The cast of characters, or maybe that should be caricatures, display qualities which define them throughout the book and helps to fix an image of them almost immediately. Colonel Brain is a cheerful but long-winded and often frustrating old soldier. Sydney Trumper is a devious, shady character but not overtly violent.

The efforts of Ambrose Low to find out the truth continue through the trial, despite the vast amounts of cash (well, for 1952 anyway) that Elizabeth gives him. He has to stretch his ingenuity to the limit in the hope of getting a breakthrough.

This is a very easy and witty read and I will be looking out for further Henry Cecil novels in the future. They are still in print which is a testament to a good story.


The Outward Urge – John Wyndham & Lucas Parkes (Penguin Books – 1962)

Is it fair to review a book over 50 years after it was published, especially when it is science- fiction? Stories set in the not too distant future are bound to cause wry smiles from the readers living in the time they are set who are likely to see the writers predictions as naive or possibly hopelessly optimistic. Remember the debate during 1984 (if you were around then) about George Orwell.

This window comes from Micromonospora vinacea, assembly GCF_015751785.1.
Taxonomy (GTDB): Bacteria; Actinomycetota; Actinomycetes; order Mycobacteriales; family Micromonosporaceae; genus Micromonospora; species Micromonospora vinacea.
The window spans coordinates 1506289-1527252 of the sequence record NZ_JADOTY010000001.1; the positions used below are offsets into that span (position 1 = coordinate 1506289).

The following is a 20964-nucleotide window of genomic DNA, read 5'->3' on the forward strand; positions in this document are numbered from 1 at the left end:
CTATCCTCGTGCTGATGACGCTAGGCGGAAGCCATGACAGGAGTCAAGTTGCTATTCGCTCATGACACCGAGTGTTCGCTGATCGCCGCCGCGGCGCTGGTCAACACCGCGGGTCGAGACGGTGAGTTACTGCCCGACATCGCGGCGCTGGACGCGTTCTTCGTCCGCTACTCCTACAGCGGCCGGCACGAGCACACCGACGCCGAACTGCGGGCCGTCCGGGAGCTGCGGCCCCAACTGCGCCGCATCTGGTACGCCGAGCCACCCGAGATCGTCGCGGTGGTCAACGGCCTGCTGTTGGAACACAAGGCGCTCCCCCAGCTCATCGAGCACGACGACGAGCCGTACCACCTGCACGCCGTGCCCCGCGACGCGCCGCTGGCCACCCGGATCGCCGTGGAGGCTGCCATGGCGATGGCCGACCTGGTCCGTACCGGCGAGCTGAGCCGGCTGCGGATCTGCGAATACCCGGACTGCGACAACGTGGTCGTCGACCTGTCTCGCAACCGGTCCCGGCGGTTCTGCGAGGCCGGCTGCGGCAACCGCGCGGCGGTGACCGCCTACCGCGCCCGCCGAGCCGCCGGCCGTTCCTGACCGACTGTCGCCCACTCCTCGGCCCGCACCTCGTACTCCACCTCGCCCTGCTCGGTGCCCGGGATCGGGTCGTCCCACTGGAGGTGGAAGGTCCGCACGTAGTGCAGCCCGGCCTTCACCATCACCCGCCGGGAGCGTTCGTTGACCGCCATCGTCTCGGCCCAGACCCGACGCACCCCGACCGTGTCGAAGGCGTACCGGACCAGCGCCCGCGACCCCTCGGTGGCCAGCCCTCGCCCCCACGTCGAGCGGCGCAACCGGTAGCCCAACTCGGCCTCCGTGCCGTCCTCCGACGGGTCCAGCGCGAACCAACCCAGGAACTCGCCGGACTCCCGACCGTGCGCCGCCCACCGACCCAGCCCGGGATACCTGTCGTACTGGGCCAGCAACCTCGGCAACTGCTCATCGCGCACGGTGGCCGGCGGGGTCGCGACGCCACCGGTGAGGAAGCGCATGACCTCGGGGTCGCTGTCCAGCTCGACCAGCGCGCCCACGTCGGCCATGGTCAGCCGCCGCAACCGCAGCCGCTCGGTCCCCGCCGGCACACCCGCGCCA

I’m not sure I can do this book justice from my vantage point, but as I am writing reviews on all of the books I read I will give it a go.

I love John Wyndham’s novels so when I spotted this one in a second-hand bookshop, I snapped it up. It was in pretty good condition for paperback of its age. The previous owner, a Mr Rodney Cooper of Wimbledon had left his name and address label on the inside cover. Well done to Mr Cooper for taking care of it so well.

Whilst the book gives the usual potted biography of John Wyndham there is very little information about Lucas Parkes other than he acted as technical adviser.

The first four chapters of the book were originally published in 1959, with the fifth and final chapter being added in 1961. It does read as a series of short stories rather than as a novel.

The stories all feature successive generations of the Troon family as they follow their seemingly genetically inherited desire to explore space. George Montgomery Troon, otherwise known as “Ticker”. (His initials are GMT geddit!) is involved in the construction of the first space station and strives to save it from a sabotage attempt. The saboteurs are not identified but as it was written during the Cold War the assumption is that is a Soviet plot.